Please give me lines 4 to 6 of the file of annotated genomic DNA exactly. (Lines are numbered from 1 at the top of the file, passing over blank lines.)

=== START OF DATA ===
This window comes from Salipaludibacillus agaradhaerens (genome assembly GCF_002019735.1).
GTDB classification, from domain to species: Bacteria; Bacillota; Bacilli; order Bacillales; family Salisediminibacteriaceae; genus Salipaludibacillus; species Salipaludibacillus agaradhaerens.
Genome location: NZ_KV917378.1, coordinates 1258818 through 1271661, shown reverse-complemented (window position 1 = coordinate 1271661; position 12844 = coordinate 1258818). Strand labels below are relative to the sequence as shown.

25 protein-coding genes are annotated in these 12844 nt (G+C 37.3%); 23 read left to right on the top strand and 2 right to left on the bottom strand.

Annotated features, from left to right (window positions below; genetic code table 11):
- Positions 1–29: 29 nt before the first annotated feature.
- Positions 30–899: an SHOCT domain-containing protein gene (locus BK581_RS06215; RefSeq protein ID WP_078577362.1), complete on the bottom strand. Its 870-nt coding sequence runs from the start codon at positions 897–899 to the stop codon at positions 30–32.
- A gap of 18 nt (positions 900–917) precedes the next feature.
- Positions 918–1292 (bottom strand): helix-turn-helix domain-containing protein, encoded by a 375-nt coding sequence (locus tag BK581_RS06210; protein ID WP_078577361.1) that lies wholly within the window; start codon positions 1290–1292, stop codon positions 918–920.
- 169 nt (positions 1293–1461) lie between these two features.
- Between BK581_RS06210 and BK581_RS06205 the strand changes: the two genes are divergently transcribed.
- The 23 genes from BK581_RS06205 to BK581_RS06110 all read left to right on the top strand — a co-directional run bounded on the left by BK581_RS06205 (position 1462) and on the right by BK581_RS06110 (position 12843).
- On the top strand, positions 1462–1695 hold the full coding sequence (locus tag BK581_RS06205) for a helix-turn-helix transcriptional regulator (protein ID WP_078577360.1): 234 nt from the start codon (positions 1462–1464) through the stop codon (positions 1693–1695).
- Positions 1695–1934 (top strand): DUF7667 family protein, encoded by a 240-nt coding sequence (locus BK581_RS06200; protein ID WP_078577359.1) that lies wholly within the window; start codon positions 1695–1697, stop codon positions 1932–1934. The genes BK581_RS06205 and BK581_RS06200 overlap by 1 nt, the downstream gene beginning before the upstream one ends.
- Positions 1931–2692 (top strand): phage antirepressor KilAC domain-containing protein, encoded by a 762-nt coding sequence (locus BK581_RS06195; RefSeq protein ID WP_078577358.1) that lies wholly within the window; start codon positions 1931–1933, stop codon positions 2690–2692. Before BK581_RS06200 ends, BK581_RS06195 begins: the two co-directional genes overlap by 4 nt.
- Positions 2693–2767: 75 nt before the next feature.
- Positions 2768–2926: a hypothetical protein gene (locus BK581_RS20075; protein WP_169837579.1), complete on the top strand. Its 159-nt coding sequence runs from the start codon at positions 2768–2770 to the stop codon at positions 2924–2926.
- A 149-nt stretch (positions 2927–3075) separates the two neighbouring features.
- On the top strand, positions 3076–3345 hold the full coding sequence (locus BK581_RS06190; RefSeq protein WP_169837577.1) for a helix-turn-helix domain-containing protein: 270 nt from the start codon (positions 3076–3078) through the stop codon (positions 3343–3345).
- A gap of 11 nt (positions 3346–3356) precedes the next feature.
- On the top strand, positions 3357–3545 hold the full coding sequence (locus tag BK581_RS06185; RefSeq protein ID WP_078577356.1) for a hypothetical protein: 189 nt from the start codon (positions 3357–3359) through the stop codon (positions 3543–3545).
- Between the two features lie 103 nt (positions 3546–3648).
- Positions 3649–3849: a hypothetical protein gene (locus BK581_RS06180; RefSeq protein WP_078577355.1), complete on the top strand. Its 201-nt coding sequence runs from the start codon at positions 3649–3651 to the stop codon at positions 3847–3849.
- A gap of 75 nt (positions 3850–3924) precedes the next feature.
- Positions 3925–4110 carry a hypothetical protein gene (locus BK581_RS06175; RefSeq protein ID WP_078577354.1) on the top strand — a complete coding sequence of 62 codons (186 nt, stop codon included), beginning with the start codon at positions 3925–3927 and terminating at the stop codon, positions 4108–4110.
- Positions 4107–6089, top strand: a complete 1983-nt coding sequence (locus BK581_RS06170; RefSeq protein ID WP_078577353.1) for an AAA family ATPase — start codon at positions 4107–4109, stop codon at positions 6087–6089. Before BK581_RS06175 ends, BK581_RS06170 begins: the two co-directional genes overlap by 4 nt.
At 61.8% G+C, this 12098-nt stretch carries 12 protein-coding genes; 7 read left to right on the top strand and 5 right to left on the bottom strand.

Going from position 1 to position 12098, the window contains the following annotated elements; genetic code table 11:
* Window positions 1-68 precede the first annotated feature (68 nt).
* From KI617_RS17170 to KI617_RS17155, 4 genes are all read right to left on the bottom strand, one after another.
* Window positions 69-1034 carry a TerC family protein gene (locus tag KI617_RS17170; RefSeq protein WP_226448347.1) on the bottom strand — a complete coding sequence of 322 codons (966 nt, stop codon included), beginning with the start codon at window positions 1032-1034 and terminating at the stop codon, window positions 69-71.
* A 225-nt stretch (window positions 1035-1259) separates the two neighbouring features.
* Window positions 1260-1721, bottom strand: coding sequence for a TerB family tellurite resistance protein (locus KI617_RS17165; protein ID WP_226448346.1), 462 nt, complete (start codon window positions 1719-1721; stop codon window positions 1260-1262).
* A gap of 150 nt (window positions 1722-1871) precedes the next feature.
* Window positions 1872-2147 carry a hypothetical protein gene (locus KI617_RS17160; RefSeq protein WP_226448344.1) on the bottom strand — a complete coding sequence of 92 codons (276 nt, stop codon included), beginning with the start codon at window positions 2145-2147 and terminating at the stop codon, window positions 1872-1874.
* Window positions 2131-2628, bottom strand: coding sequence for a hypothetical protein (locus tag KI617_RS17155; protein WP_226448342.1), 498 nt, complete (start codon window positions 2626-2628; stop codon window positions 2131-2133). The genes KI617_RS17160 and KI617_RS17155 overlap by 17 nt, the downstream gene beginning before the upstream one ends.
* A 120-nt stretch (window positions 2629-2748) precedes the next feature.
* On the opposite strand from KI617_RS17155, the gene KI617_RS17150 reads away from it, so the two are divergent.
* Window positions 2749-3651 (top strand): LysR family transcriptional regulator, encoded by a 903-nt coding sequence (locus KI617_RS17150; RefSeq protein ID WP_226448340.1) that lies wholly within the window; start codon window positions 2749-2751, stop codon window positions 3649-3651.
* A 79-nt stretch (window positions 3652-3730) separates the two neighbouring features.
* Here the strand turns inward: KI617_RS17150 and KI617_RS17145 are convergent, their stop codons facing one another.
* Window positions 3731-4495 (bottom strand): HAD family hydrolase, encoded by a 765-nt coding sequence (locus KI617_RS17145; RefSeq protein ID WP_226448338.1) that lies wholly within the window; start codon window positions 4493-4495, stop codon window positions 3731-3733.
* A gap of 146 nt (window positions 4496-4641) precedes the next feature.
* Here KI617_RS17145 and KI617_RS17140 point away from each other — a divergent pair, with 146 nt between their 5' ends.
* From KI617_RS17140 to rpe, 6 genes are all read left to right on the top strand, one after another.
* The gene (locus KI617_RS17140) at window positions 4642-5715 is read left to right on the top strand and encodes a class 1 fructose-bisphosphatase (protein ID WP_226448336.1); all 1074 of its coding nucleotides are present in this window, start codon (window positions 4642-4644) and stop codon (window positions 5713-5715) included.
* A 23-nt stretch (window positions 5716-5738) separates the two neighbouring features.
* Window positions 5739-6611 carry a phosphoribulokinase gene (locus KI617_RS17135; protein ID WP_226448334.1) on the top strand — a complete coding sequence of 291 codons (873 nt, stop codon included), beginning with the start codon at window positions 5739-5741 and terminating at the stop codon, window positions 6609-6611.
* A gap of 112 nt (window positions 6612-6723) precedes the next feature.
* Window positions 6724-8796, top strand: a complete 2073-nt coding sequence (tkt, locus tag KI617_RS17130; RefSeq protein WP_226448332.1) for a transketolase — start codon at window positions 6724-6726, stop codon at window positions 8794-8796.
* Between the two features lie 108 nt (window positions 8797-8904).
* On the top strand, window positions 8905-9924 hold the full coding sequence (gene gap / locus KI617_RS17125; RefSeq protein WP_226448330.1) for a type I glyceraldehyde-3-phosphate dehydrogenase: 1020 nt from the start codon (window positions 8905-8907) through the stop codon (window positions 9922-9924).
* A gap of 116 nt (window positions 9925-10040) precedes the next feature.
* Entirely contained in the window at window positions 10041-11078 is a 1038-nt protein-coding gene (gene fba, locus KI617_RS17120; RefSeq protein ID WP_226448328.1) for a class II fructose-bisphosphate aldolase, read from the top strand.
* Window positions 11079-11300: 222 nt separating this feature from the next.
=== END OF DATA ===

25 protein-coding genes are annotated in these 12844 nt (G+C 37.3%); 23 read left to right on the top strand and 2 right to left on the bottom strand.

Annotated features, from left to right (window positions below; genetic code table 11):
- Positions 1–29: 29 nt before the first annotated feature.